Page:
In 10 Words or Less
The big man brings the funny
Likes: Opie and Anthony, Patrice O'Neal
Dislikes: Race-based comedy
Though he did see time on a popular network sitcom (as one of the warehouse workers on The Office) Patrice O'Neal's never broken through to the mainstream, seemingly content to work on the filthy fringe of stand-up, where the sit-in stars of the Opie and Anthony show reign supreme. It's actually a bit surprising he's never hit big, as his act isn't that different from the old stand-bys of the comic circuit, focusing on race relations and the differences between men and women, like many who take the comedy club mic. The thing is, O'Neal's open and frank way of approaching these topics is what both keeps him under the radar and makes him so very good.
This special, shot as part of the New York Comedy Festival, is classic O'Neal, as he talks about the way white women are valued over black women by society, his view of how men should handle themselves in a relationship with a woman and sex in general. It's nothing you haven't heard before, especially if you've heard him with Opie and Anthony, but he makes it all fresh thanks to his performing ability. He gets loud, he gets silly, he uses voices, he gets into his jokes. His joke about never learning to spell restaurant is funny on its own, but when he plays the part of himself and his tormentor, it becomes hysterical. That goes double when he talks about how women can get sex when they want it, delivering the punchline with a simple, yet effective grunt, which is followed by a line that made me laugh out loud.
It's hard to pull out a handful of highlight bits from a set so strong, but there's something amusing about when O'Neal shows some vulnerability, like when he talks about his love of dogs (complete with a ridiculous parody of those depressing Sarah McLachlan ASPCA commercials) or his awful health, which includes the most disturbing, yet funny description of a diabetes symptom I've ever heard. Bobbing and weaving through his jokes, coming back to the inherent comedy in modern relationships again and again, he walks a fine line between enlightenment and misogyny, with an incredible bit about the need for a sexual harassment holiday, a fantastic analogy between aging women and Cracker Jacks and a wrap-up that expresses consolations toward the fairer sex for all they suffer through. If you can put up with a bit of saucy language, any adult should be able to enjoy his comedy.
Part of what makes this special so much fun is the way he interacts with the audience, a group that certainly enjoys his comedy, yet seems a bit scared of what he'll say next. After all, he starts the show by thanking the audience coordinator for positioning a well-endowed woman in the front row, before enthusiastically praising a black fan's white companion and then inquiring how one audience member would kill his girlfriend. This could come off a bit harsh in the wrong hands, but O'Neal is so matter-of-fact and joyful about how he talks to the crowd, tying them into his act seamlessly. The results make the audience at home feel more a part of the proceedings and make for a more enjoyable show.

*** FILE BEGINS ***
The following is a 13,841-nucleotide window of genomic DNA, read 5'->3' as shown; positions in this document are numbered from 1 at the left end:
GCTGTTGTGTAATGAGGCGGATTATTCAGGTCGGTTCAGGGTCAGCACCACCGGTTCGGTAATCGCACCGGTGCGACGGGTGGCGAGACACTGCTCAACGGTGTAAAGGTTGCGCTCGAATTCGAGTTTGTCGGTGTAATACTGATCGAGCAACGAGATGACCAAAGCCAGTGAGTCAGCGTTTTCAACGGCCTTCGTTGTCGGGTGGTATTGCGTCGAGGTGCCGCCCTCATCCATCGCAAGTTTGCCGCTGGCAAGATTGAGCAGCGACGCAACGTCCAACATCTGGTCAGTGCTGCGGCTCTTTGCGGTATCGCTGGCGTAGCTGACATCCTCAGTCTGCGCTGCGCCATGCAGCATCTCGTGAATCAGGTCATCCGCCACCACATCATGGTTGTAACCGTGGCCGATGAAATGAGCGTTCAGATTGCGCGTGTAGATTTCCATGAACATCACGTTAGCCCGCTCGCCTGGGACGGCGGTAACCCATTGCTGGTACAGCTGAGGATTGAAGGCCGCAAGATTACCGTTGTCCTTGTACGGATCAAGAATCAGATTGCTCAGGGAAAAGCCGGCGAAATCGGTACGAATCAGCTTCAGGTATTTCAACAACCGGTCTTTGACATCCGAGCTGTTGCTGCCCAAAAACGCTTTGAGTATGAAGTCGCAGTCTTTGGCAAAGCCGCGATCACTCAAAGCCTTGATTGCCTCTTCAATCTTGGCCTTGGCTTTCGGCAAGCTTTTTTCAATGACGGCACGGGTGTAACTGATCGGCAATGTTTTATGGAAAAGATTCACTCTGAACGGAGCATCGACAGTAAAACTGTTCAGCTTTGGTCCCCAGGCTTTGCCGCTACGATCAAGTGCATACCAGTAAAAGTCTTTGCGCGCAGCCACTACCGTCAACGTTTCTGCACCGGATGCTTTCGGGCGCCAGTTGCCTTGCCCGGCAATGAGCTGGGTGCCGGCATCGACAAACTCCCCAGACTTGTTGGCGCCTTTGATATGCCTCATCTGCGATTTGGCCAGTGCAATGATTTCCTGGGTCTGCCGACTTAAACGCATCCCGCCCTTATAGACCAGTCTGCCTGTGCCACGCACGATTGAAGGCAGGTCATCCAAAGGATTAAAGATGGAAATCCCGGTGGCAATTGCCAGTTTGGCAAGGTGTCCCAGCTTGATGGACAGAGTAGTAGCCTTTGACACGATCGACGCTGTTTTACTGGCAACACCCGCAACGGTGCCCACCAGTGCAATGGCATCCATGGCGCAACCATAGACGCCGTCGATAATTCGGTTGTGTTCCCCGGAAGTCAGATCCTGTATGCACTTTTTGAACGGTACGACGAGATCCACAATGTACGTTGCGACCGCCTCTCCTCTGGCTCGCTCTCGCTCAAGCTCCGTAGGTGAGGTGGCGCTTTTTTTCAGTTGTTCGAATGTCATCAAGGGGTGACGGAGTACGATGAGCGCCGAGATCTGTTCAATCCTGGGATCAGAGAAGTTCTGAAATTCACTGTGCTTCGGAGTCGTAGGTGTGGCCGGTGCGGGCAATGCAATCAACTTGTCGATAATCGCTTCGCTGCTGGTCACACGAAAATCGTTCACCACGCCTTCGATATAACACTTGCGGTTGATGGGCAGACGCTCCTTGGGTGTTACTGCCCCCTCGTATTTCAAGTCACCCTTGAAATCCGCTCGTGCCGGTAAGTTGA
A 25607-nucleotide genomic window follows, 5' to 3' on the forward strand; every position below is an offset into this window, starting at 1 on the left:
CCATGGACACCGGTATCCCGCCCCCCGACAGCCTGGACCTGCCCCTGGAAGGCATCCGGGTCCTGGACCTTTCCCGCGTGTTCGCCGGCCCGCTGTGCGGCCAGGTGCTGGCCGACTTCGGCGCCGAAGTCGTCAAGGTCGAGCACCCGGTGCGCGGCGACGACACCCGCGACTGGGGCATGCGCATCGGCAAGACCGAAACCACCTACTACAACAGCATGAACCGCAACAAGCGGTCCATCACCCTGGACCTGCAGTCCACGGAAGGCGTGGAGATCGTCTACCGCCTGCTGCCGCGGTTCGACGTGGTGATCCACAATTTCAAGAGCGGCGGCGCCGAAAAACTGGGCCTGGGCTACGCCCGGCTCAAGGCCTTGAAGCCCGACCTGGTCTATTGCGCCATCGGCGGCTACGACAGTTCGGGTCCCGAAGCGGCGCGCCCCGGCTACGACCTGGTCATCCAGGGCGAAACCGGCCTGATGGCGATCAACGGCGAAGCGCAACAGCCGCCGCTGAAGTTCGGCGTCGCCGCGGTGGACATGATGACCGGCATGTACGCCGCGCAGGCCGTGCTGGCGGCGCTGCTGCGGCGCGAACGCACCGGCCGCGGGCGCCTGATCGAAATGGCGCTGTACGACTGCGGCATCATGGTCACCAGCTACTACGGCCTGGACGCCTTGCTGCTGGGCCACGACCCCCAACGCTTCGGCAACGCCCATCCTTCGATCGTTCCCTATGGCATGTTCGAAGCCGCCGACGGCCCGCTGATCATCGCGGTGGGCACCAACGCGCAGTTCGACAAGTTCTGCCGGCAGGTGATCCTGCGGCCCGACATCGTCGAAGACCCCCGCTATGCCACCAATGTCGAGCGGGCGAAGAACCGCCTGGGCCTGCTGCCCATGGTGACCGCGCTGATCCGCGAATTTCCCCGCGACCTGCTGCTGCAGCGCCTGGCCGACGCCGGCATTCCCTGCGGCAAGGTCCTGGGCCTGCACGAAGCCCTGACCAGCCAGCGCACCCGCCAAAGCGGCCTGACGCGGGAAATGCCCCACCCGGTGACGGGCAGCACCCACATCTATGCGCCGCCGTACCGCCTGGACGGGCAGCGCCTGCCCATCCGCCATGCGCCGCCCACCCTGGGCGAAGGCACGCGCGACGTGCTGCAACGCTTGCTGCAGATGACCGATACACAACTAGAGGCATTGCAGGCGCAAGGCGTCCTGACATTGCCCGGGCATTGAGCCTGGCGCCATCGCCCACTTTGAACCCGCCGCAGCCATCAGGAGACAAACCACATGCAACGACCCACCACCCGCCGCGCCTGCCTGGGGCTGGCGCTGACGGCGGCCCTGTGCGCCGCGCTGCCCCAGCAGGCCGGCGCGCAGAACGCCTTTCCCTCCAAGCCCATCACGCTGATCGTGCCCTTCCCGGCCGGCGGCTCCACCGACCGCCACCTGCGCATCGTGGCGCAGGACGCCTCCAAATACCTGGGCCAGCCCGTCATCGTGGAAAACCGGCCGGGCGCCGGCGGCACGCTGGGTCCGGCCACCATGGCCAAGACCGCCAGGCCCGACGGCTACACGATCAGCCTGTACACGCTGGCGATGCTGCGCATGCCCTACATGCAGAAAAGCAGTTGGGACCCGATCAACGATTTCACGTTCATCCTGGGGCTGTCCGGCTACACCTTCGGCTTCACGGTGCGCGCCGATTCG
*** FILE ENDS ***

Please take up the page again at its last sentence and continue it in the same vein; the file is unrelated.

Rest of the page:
A one-disc release packed in a standard keepcase, this DVD has a static, anamorphic widescreen menu, with options to play the special, select chapters and check out the extras. There are no audio options and no subtitles, though closed captioning is included.
This disc looks great, with O'Neal and the stage coming off sharp and full of nice detail, along with the audience, which gets a lot of screentime. The color is appropriate for the setting, and there are no issues with dirt, damage or digital artifacts.
Disappointingly, this disc only sports a Dolby Digital 2.0 soundtrack, which is solid, but it lacks the enveloping mix that the better stand-up DVDs feature. There's nothing wrong with the center-balanced, front-speaker sound here, but it certainly could be better.
Unlike many stand-up DVDs, this one has a decent spread of extras, starting with four deleted scenes, which run a bit more than 13 minutes. The bits, which are a bit cliched for a comic, including making fun of a woman not laughing and women being cold in bed and unable to tell stories, but O'Neal does a fine job of selling them.
Also cut from the special, expectedly, is an eight-minute performance by warm-up act Harris Stanton, who, based on this short set, may be as funny as O'Neal. Very self-deprecating, he talks about his less than impressive professional background, including his experience as a security guard and a professional baseball player, earning some legitimate laughs.
The last extra is O'Neal's Comedy Central Presents episode from 2003, running 21 minutes. It's great to get these earlier performances on Comedy Central DVDs, as you get to see how O'Neal's changed as a comic in the past seven years, even if he was excellent back then as well, and touched on many of the same subjects. He was more topical though here, talking about Michael Jackson and the D.C. sniper.
The Bottom Line
It's a rare day when Patrice O'Neal isn't funny, as his insight into race relations and personal relationships is dead-on and lets him crack jokes about these areas with pin-point precision. This 77-minute set is more of his usual hysterical comedy, using his crowd to spark some very funny moments, and the DVD looks and sounds good, with a nice package of extras to make it worth a pick-up.
Francis Rizzo III is a native Long Islander, where he works in academia. In his spare time, he enjoys watching hockey, writing and spending time with his wife, daughter and puppy.Check out 1106 - A Moment in Fictional Time or his convention blog called Conning Fellow
*The Reviewer's Bias section is an attempt to help readers use the review to its best effect. By knowing where the reviewer's biases lie on the film's subject matter, one can read the review with the right mindset.